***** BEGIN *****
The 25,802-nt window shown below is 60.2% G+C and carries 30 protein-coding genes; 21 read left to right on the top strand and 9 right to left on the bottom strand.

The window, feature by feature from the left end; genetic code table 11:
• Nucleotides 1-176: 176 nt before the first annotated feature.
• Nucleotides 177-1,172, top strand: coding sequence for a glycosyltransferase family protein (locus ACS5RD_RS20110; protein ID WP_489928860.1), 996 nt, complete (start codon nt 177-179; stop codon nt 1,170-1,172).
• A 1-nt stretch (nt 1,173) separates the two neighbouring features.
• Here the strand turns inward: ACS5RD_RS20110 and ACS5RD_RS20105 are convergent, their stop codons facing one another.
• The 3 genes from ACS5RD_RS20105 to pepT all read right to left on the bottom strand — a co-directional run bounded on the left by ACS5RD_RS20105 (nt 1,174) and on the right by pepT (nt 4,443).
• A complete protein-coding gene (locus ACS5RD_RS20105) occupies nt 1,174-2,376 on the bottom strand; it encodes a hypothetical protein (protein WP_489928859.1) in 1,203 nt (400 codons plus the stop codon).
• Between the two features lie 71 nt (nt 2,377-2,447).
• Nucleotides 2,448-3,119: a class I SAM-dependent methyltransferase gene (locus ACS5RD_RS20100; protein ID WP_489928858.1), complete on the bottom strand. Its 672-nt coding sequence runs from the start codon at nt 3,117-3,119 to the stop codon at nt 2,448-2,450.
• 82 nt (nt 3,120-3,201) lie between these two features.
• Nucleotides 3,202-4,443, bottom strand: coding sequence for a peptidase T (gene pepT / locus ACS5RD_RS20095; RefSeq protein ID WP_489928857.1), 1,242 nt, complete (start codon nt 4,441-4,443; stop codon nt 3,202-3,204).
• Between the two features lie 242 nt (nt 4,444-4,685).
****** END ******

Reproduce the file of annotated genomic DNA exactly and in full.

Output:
The 25,802-nt window shown below is 60.2% G+C and carries 30 protein-coding genes; 21 read left to right on the top strand and 9 right to left on the bottom strand.

The window, feature by feature from the left end; genetic code table 11:
• Nucleotides 1-176: 176 nt before the first annotated feature.
• Nucleotides 177-1,172, top strand: coding sequence for a glycosyltransferase family protein (locus ACS5RD_RS20110; protein ID WP_489928860.1), 996 nt, complete (start codon nt 177-179; stop codon nt 1,170-1,172).
• A 1-nt stretch (nt 1,173) separates the two neighbouring features.
• Here the strand turns inward: ACS5RD_RS20110 and ACS5RD_RS20105 are convergent, their stop codons facing one another.
• The 3 genes from ACS5RD_RS20105 to pepT all read right to left on the bottom strand — a co-directional run bounded on the left by ACS5RD_RS20105 (nt 1,174) and on the right by pepT (nt 4,443).
• A complete protein-coding gene (locus ACS5RD_RS20105) occupies nt 1,174-2,376 on the bottom strand; it encodes a hypothetical protein (protein WP_489928859.1) in 1,203 nt (400 codons plus the stop codon).
• Between the two features lie 71 nt (nt 2,377-2,447).
• Nucleotides 2,448-3,119: a class I SAM-dependent methyltransferase gene (locus ACS5RD_RS20100; protein ID WP_489928858.1), complete on the bottom strand. Its 672-nt coding sequence runs from the start codon at nt 3,117-3,119 to the stop codon at nt 2,448-2,450.
• 82 nt (nt 3,120-3,201) lie between these two features.
• Nucleotides 3,202-4,443, bottom strand: coding sequence for a peptidase T (gene pepT / locus ACS5RD_RS20095; RefSeq protein ID WP_489928857.1), 1,242 nt, complete (start codon nt 4,441-4,443; stop codon nt 3,202-3,204).
• Between the two features lie 242 nt (nt 4,444-4,685).